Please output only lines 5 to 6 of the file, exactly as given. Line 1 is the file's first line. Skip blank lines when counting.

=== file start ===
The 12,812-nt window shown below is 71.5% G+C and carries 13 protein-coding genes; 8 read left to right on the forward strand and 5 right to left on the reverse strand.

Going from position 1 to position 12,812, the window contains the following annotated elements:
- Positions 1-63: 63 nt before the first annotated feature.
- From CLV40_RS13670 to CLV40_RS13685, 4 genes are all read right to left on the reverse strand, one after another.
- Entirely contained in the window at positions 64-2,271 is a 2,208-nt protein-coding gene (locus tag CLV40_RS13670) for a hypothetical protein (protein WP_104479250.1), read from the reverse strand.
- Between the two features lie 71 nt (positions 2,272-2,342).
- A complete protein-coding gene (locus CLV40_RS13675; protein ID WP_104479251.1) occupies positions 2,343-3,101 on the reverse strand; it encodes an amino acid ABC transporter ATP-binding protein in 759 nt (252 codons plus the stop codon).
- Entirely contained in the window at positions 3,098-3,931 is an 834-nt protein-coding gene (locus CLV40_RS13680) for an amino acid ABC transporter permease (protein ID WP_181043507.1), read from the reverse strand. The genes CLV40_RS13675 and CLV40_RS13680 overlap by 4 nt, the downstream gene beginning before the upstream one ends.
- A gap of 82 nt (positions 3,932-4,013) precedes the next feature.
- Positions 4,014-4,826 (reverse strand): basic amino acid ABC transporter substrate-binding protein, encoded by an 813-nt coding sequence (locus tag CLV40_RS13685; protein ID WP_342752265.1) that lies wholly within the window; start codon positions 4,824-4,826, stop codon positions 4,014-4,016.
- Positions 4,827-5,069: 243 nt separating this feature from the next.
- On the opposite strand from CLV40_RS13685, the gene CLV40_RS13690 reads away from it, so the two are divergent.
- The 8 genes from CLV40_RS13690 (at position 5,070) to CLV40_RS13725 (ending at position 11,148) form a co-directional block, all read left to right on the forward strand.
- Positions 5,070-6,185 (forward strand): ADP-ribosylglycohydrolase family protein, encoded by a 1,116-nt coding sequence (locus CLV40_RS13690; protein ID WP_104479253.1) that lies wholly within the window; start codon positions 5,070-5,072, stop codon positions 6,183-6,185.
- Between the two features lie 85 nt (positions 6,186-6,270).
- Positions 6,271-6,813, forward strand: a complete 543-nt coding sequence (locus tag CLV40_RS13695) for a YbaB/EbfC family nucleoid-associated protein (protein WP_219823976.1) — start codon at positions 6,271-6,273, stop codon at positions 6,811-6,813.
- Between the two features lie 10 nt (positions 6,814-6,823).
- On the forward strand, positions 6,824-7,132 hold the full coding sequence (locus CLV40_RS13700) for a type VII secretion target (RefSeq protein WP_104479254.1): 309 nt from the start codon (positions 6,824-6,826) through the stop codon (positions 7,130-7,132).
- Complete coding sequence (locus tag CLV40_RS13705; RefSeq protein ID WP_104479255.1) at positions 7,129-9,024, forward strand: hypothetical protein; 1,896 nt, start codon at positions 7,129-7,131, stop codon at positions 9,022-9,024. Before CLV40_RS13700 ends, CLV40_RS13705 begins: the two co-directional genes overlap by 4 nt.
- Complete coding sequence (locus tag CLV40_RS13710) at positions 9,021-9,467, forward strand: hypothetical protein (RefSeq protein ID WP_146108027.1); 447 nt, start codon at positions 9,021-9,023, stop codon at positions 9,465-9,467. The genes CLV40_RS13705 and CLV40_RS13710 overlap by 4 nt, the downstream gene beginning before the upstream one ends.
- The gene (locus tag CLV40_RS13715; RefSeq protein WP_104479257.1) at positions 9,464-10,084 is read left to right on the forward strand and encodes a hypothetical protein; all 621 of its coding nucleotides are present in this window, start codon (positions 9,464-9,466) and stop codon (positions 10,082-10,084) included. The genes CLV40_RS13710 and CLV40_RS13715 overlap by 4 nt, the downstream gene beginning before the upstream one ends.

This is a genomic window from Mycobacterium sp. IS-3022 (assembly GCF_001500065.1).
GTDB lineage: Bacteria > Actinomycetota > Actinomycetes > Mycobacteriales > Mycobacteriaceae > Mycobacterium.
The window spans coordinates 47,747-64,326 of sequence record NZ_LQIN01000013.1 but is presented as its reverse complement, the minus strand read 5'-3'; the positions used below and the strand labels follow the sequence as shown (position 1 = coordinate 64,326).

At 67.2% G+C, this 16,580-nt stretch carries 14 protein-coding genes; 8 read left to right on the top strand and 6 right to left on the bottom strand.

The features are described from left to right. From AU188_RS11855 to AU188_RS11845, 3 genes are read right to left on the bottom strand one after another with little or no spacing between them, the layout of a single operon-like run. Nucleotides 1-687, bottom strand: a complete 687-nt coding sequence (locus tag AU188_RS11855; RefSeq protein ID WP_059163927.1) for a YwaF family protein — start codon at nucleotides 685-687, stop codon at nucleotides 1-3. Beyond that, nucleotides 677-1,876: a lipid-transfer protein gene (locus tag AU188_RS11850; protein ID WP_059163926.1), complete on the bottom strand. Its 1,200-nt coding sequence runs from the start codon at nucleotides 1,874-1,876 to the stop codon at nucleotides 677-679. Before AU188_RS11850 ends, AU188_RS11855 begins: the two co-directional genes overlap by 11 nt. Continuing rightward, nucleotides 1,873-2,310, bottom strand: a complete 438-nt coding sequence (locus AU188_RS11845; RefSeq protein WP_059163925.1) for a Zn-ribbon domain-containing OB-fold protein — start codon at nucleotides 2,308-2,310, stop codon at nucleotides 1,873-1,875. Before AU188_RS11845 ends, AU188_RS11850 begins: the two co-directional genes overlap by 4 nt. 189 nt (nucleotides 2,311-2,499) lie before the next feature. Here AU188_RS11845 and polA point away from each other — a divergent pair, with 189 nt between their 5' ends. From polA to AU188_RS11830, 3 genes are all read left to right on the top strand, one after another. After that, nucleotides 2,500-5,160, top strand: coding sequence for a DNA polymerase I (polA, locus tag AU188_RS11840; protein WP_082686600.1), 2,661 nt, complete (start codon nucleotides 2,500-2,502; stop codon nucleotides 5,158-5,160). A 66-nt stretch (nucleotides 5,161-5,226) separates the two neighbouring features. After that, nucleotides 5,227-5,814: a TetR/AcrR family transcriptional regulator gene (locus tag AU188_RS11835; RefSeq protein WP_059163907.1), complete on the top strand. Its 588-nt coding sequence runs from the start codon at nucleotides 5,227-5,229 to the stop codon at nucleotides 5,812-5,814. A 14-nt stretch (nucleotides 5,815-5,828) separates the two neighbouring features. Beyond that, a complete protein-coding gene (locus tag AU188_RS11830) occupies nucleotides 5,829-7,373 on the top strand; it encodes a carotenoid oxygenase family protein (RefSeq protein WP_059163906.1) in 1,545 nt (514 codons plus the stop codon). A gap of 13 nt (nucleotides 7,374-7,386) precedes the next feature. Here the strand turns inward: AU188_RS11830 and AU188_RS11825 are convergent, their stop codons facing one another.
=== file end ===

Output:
- Entirely contained in the window at positions 64-2,271 is a 2,208-nt protein-coding gene (locus tag CLV40_RS13670) for a hypothetical protein (protein WP_104479250.1), read from the reverse strand.
- Between the two features lie 71 nt (positions 2,272-2,342).